There’s something conspicuously absent from a large portion of “The Investigation,” Tobias Lindholm’s dramatic retelling of the 2017 death of investigative journalist Kim Wall. It’s hard to imagine another treatment of this story that would span six episodes while omitting any onscreen depiction of eventual convicted murderer Peter Madsen.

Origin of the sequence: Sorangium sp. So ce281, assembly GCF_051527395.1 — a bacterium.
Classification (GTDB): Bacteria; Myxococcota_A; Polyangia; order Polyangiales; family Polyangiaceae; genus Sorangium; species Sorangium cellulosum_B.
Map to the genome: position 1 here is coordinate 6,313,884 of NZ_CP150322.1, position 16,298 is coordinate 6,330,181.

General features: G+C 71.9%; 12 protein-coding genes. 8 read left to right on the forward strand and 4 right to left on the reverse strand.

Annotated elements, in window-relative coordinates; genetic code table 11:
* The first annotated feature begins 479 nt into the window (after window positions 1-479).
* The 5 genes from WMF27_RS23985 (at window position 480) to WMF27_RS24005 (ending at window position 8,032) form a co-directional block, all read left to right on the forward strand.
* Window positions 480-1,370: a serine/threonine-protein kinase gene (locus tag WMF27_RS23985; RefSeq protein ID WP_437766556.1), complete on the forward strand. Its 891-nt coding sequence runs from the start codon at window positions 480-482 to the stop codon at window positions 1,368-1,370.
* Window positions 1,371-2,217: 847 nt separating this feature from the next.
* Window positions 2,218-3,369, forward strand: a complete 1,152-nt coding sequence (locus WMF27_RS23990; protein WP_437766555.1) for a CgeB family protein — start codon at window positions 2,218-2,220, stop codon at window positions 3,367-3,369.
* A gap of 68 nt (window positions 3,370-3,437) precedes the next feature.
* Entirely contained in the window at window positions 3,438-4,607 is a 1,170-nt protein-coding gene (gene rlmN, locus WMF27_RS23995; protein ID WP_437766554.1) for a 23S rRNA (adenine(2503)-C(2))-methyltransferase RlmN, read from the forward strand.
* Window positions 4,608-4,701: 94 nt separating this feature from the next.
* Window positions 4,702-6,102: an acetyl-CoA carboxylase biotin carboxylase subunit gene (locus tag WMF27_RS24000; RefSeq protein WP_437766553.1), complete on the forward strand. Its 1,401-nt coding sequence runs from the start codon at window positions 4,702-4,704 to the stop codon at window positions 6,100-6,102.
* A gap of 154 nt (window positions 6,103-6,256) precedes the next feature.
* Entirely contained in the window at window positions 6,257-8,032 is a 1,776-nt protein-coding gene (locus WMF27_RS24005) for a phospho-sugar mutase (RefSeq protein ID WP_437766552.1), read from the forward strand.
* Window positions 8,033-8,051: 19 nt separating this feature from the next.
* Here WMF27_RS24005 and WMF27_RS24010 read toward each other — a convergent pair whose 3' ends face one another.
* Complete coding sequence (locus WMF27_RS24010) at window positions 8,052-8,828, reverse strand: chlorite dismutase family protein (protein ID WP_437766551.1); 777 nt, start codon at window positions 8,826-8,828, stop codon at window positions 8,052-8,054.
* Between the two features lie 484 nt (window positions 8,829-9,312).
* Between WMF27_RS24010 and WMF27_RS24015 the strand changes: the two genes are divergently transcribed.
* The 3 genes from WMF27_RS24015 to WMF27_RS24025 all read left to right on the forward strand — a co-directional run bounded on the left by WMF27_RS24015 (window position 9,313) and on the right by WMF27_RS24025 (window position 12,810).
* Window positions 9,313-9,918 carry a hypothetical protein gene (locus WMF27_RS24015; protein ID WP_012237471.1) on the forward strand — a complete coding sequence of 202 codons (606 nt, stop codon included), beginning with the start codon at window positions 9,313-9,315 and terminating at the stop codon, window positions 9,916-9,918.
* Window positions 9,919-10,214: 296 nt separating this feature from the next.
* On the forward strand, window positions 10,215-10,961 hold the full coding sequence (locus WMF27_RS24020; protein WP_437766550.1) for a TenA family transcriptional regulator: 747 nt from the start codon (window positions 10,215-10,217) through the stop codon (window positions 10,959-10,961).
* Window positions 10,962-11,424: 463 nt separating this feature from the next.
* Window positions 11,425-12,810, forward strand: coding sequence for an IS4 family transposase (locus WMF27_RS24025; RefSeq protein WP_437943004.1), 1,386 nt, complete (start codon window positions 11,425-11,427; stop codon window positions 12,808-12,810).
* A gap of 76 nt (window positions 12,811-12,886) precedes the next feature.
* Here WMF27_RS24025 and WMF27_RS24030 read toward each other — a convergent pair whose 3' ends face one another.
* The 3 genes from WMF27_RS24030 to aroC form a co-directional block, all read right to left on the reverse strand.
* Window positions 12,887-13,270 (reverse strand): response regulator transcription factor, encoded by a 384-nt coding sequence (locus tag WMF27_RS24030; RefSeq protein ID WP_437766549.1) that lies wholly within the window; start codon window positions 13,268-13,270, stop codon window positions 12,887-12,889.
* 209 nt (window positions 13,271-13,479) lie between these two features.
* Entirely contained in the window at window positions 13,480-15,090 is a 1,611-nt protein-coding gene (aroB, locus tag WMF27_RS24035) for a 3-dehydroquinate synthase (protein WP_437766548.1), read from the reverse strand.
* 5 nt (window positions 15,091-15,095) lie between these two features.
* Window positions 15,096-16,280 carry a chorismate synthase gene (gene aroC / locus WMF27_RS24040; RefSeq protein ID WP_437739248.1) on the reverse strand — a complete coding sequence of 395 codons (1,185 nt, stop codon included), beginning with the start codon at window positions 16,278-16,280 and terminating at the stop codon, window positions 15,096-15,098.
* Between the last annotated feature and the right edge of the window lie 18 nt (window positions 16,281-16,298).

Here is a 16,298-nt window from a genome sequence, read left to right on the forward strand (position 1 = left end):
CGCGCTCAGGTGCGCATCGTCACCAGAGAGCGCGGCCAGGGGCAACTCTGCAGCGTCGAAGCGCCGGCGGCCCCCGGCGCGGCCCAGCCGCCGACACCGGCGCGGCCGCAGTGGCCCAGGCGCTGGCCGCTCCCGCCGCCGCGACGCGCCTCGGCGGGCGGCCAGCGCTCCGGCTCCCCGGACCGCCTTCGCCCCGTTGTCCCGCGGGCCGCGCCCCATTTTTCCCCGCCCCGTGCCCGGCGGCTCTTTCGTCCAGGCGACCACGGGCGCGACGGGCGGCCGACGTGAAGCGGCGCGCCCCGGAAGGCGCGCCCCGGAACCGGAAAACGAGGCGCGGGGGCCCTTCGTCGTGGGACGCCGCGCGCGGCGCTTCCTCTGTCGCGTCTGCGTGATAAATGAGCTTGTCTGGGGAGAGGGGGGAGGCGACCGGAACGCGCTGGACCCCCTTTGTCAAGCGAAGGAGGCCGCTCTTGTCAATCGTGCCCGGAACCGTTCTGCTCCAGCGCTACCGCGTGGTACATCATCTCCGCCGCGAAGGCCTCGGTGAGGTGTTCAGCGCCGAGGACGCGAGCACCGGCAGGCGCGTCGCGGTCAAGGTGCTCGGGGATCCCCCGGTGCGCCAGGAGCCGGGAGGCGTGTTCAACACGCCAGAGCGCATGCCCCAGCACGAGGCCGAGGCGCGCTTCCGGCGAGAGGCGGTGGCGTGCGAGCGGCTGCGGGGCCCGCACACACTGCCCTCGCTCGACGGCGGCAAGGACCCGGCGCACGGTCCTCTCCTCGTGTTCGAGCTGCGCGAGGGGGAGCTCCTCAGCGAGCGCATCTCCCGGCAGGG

Some audiences may balk at the ways the HBO show (now available in full on HBO Max) removes some of these standard elements of biographical crime stories. In staying as close to its title as possible, though, “The Investigation” managed to address a recent tragedy in a surprisingly clear-headed way.
Much of that stems from the way that “The Investigation” handles the passage of time. Though the season spans months, writer/director Lindholm resists putting down easy markers to wring tension out of breaks in the case. There’s a sameness to the way it unfolds,